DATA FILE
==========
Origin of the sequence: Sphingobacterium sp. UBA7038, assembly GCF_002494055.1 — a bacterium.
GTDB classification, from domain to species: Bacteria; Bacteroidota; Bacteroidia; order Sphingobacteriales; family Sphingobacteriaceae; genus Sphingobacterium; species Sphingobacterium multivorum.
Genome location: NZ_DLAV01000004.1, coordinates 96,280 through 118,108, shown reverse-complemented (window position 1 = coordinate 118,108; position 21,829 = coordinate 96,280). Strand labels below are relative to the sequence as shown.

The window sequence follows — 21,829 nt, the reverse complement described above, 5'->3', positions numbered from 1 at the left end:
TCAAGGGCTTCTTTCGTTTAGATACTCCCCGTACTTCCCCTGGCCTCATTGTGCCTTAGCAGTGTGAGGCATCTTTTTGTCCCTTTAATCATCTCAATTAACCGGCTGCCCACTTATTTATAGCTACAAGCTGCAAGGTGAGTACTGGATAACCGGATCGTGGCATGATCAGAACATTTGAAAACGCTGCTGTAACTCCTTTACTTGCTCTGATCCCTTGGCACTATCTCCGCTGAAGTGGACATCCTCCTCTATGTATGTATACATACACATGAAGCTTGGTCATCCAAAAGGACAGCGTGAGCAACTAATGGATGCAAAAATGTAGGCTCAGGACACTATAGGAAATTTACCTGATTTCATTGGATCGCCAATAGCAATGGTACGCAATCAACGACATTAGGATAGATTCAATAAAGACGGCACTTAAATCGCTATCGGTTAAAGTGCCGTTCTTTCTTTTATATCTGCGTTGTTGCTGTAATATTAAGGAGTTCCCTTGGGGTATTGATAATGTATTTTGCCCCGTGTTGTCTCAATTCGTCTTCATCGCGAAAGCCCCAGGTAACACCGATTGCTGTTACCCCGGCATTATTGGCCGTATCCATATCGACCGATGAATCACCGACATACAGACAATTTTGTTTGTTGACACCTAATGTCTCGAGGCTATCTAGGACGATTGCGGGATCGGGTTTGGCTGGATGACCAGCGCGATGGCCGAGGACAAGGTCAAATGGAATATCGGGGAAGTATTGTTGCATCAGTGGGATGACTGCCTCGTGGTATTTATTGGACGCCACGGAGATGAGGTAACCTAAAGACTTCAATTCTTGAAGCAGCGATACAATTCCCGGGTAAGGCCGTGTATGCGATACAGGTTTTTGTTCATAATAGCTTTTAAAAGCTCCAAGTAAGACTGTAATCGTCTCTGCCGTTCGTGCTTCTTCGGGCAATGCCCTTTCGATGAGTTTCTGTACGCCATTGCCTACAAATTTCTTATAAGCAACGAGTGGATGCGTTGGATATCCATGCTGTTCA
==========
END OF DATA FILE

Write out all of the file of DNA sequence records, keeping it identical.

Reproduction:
Origin of the sequence: Sphingobacterium sp. UBA7038, assembly GCF_002494055.1 — a bacterium.
GTDB classification, from domain to species: Bacteria; Bacteroidota; Bacteroidia; order Sphingobacteriales; family Sphingobacteriaceae; genus Sphingobacterium; species Sphingobacterium multivorum.
Genome location: NZ_DLAV01000004.1, coordinates 96,280 through 118,108, shown reverse-complemented (window position 1 = coordinate 118,108; position 21,829 = coordinate 96,280). Strand labels below are relative to the sequence as shown.

The window sequence follows — 21,829 nt, the reverse complement described above, 5'->3', positions numbered from 1 at the left end:
TCAAGGGCTTCTTTCGTTTAGATACTCCCCGTACTTCCCCTGGCCTCATTGTGCCTTAGCAGTGTGAGGCATCTTTTTGTCCCTTTAATCATCTCAATTAACCGGCTGCCCACTTATTTATAGCTACAAGCTGCAAGGTGAGTACTGGATAACCGGATCGTGGCATGATCAGAACATTTGAAAACGCTGCTGTAACTCCTTTACTTGCTCTGATCCCTTGGCACTATCTCCGCTGAAGTGGACATCCTCCTCTATGTATGTATACATACACATGAAGCTTGGTCATCCAAAAGGACAGCGTGAGCAACTAATGGATGCAAAAATGTAGGCTCAGGACACTATAGGAAATTTACCTGATTTCATTGGATCGCCAATAGCAATGGTACGCAATCAACGACATTAGGATAGATTCAATAAAGACGGCACTTAAATCGCTATCGGTTAAAGTGCCGTTCTTTCTTTTATATCTGCGTTGTTGCTGTAATATTAAGGAGTTCCCTTGGGGTATTGATAATGTATTTTGCCCCGTGTTGTCTCAATTCGTCTTCATCGCGAAAGCCCCAGGTAACACCGATTGCTGTTACCCCGGCATTATTGGCCGTATCCATATCGACCGATGAATCACCGACATACAGACAATTTTGTTTGTTGACACCTAATGTCTCGAGGCTATCTAGGACGATTGCGGGATCGGGTTTGGCTGGATGACCAGCGCGATGGCCGAGGACAAGGTCAAATGGAATATCGGGGAAGTATTGTTGCATCAGTGGGATGACTGCCTCGTGGTATTTATTGGACGCCACGGAGATGAGGTAACCTAAAGACTTCAATTCTTGAAGCAGCGATACAATTCCCGGGTAAGGCCGTGTATGCGATACAGGTTTTTGTTCATAATAGCTTTTAAAAGCTCCAAGTAAGACTGTAATCGTCTCTGCCGTTCGTGCTTCTTCGGGCAATGCCCTTTCGATGAGTTTCTGTACGCCATTGCCTACAAATTTCTTATAAGCAACGAGTGGATGCGTTGGATATCCATGCTGTTCA